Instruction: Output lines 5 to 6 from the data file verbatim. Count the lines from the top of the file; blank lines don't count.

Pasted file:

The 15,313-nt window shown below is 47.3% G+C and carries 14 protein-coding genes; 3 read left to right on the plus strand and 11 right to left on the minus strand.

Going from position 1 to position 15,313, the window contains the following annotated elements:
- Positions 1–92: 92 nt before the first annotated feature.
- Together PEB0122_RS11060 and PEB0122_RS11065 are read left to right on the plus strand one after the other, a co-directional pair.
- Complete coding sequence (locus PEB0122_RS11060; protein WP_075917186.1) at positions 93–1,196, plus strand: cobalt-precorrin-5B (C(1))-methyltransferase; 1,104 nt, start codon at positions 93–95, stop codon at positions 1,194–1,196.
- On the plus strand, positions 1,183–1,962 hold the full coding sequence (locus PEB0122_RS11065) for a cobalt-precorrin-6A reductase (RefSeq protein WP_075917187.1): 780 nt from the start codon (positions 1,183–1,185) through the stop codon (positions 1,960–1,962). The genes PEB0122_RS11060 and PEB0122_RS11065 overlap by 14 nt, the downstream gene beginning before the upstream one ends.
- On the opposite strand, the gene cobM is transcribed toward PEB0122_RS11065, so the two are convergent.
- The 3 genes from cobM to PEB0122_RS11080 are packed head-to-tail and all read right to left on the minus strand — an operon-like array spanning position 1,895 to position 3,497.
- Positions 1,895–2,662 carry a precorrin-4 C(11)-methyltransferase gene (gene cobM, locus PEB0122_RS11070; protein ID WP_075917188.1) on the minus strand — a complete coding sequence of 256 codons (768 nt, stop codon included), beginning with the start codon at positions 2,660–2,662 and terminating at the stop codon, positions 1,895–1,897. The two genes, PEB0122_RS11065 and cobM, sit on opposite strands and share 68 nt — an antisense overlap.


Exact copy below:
- Complete coding sequence (locus PEB0122_RS11060; protein WP_075917186.1) at positions 93–1,196, plus strand: cobalt-precorrin-5B (C(1))-methyltransferase; 1,104 nt, start codon at positions 93–95, stop codon at positions 1,194–1,196.
- On the plus strand, positions 1,183–1,962 hold the full coding sequence (locus PEB0122_RS11065) for a cobalt-precorrin-6A reductase (RefSeq protein WP_075917187.1): 780 nt from the start codon (positions 1,183–1,185) through the stop codon (positions 1,960–1,962). The genes PEB0122_RS11060 and PEB0122_RS11065 overlap by 14 nt, the downstream gene beginning before the upstream one ends.